Tesla CEO Elon Musk offered a sort of parting gift to Energy Secretary Steven Chu Tuesday, as the pair were about to conclude a session at the ARPA-E Energy Innovation Summit near Washington, D.C.
Asking for a for a bit more time to make an announcement, Musk first said he thought the Department of Energy’s 2009 loan to the California-based electric carmaker had been a success. “We’re exporting cars, we’re selling powertrains to two of the most respected brands in the world … an electric car won Car of the Year last year. I mean, this is pretty good stuff,” Musk said of Tesla.
“So if people are going to attack the DOE for bloody Solyndra—honestly—then there should be some praise for the DOE when there is a success. So I want to make a public commitment, and we’re going to codify it, that Tesla’s going to cut the payment time in half of the loan.”
Last fall, the DOE asked Tesla to work out a faster repayment schedule for the $465 million loan, which it made to the company in 2009. The company agreed, speeding up the first payment, which was originally due this March. Musk’s commitment at ARPA-E cuts the overall payback time of 10 years by half.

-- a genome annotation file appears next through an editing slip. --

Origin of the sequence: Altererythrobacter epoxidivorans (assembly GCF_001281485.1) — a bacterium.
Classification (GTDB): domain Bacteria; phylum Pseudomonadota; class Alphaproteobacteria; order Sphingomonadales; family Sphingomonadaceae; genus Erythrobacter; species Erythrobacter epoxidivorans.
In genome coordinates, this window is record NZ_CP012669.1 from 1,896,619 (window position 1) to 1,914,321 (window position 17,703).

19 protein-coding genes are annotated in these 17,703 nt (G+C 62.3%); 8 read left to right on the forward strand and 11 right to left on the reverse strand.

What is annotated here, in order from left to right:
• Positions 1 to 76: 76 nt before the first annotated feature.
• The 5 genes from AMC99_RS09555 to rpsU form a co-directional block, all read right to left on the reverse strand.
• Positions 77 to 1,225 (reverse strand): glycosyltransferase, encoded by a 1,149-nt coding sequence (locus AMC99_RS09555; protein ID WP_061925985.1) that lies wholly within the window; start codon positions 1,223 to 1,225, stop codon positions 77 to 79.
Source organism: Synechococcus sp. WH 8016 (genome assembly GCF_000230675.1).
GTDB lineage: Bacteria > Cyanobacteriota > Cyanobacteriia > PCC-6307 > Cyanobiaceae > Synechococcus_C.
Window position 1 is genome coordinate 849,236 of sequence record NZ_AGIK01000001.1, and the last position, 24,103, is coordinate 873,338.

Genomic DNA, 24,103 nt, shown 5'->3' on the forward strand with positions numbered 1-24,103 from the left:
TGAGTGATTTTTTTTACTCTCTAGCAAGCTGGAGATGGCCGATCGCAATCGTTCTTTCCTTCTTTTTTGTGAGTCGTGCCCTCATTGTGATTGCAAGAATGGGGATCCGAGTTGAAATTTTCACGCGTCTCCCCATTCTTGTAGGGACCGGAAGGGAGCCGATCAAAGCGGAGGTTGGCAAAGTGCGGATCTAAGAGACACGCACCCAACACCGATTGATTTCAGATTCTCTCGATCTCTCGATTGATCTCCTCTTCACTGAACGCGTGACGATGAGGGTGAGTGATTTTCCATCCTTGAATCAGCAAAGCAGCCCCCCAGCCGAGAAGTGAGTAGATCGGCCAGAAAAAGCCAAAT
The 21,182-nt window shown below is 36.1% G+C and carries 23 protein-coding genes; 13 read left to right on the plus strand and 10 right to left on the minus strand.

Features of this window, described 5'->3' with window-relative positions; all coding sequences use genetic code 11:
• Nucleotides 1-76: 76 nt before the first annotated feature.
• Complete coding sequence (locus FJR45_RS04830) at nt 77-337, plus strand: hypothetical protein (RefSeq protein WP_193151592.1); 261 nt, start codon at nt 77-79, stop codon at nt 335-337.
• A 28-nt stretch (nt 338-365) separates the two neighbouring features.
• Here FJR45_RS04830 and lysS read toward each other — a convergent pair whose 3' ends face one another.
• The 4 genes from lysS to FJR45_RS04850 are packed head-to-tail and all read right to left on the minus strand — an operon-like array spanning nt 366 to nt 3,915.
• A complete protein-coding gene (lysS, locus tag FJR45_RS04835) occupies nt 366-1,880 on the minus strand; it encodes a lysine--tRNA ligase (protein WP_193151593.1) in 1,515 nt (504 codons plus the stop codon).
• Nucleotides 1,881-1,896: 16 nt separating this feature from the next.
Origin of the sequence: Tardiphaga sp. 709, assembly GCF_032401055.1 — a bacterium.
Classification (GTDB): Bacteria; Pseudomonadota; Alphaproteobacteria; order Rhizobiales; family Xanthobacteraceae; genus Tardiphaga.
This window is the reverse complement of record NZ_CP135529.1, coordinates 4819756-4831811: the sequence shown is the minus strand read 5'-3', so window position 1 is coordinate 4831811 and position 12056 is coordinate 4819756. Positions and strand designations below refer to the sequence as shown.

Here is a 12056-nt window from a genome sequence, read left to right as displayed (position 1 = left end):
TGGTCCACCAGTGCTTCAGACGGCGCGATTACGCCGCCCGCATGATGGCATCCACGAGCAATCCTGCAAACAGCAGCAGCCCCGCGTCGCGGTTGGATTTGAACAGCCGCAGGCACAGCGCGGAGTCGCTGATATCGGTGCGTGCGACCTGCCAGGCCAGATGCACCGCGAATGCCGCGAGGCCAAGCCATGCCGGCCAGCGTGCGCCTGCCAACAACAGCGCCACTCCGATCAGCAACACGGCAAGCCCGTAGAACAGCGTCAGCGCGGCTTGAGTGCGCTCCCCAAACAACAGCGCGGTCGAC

Chu, who announced this month that he is stepping down as secretary, just smiled as the audience applauded.
Musk was also able to joke about his recent, heated flap with The New York Times over its account of a test drive that ended with Tesla’s Model S on the back of a flatbed truck. (See related post: “In Tesla Motors-NYT Spat, Cold Realities About Electric Cars.“) That piece sparked a war of words (and driving logs) between Musk and the reporter, John Broder.
Atlantic editor Steve Clemons, who moderated the session with Chu and Musk, noted that Musk’s first foray into business was the software company Zip2, in which the Times invested. “You actually helped take The New York Times online,” Clemons said.
“I think that’s called being hoisted on your own petard,” Musk replied.
New York City Mayor Michael Bloomberg, BP Capital founder T. Boone Pickens and others are appearing at the three-day ARPA-E (Advanced Research Projects Agency – Energy) summit, which also spotlights a variety of projects the agency has funded. (See related story: “Storage, Biofuel Lead $156 Million in Energy Research Grants.”) The creation of ARPA-E was authorized by Congress in 2007 and it began funding projects in 2009.